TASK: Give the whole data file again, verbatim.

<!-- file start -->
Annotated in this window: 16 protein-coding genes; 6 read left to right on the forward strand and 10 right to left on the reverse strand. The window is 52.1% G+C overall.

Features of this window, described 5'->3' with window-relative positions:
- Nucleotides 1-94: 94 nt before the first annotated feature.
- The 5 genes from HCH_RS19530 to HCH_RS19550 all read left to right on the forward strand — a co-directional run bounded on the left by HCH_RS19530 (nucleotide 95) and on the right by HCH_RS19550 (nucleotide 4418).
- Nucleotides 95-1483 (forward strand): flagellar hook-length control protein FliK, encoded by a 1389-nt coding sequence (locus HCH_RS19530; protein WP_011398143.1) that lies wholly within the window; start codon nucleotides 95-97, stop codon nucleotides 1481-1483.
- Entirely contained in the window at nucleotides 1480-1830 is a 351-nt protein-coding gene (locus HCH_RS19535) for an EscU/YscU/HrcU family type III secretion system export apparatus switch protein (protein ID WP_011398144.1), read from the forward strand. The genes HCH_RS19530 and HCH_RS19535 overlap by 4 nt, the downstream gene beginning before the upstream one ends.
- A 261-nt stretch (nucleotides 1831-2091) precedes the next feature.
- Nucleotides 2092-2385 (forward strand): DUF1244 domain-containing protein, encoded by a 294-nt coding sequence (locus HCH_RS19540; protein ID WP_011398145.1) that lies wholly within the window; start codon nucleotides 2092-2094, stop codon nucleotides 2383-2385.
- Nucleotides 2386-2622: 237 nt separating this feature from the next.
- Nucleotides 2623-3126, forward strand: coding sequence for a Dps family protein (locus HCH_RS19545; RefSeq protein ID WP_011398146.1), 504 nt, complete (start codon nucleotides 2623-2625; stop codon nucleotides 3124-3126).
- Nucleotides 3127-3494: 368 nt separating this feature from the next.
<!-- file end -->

Annotated in this window: 16 protein-coding genes; 6 read left to right on the forward strand and 10 right to left on the reverse strand. The window is 52.1% G+C overall.

Features of this window, described 5'->3' with window-relative positions:
- Nucleotides 1-94: 94 nt before the first annotated feature.
- The 5 genes from HCH_RS19530 to HCH_RS19550 all read left to right on the forward strand — a co-directional run bounded on the left by HCH_RS19530 (nucleotide 95) and on the right by HCH_RS19550 (nucleotide 4418).
- Nucleotides 95-1483 (forward strand): flagellar hook-length control protein FliK, encoded by a 1389-nt coding sequence (locus HCH_RS19530; protein WP_011398143.1) that lies wholly within the window; start codon nucleotides 95-97, stop codon nucleotides 1481-1483.
- Entirely contained in the window at nucleotides 1480-1830 is a 351-nt protein-coding gene (locus HCH_RS19535) for an EscU/YscU/HrcU family type III secretion system export apparatus switch protein (protein ID WP_011398144.1), read from the forward strand. The genes HCH_RS19530 and HCH_RS19535 overlap by 4 nt, the downstream gene beginning before the upstream one ends.
- A 261-nt stretch (nucleotides 1831-2091) precedes the next feature.
- Nucleotides 2092-2385 (forward strand): DUF1244 domain-containing protein, encoded by a 294-nt coding sequence (locus HCH_RS19540; protein ID WP_011398145.1) that lies wholly within the window; start codon nucleotides 2092-2094, stop codon nucleotides 2383-2385.
- Nucleotides 2386-2622: 237 nt separating this feature from the next.
- Nucleotides 2623-3126, forward strand: coding sequence for a Dps family protein (locus HCH_RS19545; RefSeq protein ID WP_011398146.1), 504 nt, complete (start codon nucleotides 2623-2625; stop codon nucleotides 3124-3126).
- Nucleotides 3127-3494: 368 nt separating this feature from the next.